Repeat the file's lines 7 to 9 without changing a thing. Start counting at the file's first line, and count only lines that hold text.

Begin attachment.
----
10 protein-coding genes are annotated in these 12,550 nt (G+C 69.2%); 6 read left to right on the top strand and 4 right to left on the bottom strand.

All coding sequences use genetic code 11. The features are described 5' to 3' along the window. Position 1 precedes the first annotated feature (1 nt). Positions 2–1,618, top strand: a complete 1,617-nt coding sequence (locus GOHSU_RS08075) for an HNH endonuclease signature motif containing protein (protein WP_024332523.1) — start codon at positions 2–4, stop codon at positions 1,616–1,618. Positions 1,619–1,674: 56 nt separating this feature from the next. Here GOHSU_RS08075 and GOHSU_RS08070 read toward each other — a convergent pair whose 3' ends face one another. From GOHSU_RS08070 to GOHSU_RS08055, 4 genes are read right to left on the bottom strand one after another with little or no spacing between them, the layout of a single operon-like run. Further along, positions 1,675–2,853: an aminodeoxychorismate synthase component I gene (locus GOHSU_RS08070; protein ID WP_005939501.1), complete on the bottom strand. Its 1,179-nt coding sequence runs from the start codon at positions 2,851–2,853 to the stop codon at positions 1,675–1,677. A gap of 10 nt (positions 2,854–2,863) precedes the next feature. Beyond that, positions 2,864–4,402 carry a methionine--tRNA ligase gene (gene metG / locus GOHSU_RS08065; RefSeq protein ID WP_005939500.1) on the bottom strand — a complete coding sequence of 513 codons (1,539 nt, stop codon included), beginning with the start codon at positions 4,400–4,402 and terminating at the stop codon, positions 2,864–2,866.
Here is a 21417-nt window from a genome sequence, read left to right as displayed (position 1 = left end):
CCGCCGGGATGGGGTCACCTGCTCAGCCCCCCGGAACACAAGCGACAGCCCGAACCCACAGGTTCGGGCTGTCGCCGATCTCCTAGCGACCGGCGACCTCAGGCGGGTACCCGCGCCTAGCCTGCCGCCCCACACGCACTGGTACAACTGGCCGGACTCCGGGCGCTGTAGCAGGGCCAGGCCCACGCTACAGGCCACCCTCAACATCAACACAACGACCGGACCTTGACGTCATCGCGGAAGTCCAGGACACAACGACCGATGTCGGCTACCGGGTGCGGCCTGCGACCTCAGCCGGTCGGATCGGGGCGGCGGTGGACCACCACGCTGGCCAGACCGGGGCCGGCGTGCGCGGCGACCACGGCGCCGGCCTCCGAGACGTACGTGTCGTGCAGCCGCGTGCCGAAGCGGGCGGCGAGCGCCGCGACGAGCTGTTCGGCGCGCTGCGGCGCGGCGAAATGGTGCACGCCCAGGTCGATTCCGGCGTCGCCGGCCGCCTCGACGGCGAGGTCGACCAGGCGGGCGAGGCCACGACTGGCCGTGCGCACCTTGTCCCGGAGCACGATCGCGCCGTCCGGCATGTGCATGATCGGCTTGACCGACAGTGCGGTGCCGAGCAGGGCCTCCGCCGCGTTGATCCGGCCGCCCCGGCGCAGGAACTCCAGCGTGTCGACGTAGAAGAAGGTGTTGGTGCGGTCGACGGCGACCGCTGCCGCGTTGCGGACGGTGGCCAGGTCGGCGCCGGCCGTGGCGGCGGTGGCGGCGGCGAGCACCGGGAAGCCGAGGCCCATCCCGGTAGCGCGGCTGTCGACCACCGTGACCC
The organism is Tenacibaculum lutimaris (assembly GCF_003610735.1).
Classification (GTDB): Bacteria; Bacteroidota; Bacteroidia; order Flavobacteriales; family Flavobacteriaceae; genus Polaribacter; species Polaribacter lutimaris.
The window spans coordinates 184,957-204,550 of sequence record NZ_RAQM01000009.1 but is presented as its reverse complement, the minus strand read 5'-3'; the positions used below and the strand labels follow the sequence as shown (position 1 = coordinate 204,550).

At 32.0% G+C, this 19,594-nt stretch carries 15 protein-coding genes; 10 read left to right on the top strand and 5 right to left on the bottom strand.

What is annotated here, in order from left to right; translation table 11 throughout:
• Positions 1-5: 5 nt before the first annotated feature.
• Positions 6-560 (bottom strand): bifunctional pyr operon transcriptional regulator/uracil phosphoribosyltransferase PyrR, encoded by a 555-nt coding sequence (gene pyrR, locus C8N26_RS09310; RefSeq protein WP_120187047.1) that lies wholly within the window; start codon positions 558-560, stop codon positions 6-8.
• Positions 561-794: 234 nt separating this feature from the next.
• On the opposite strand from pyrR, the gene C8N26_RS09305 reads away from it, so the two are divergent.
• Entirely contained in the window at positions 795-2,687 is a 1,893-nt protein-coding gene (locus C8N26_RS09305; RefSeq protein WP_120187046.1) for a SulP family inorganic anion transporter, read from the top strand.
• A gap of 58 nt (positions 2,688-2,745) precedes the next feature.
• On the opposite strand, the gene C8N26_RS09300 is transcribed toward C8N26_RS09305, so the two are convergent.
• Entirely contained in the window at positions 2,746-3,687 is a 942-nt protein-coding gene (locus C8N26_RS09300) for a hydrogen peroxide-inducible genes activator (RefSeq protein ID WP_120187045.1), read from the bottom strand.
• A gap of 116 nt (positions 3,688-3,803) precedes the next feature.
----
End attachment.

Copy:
The window spans coordinates 184,957-204,550 of sequence record NZ_RAQM01000009.1 but is presented as its reverse complement, the minus strand read 5'-3'; the positions used below and the strand labels follow the sequence as shown (position 1 = coordinate 204,550).

At 32.0% G+C, this 19,594-nt stretch carries 15 protein-coding genes; 10 read left to right on the top strand and 5 right to left on the bottom strand.

What is annotated here, in order from left to right; translation table 11 throughout: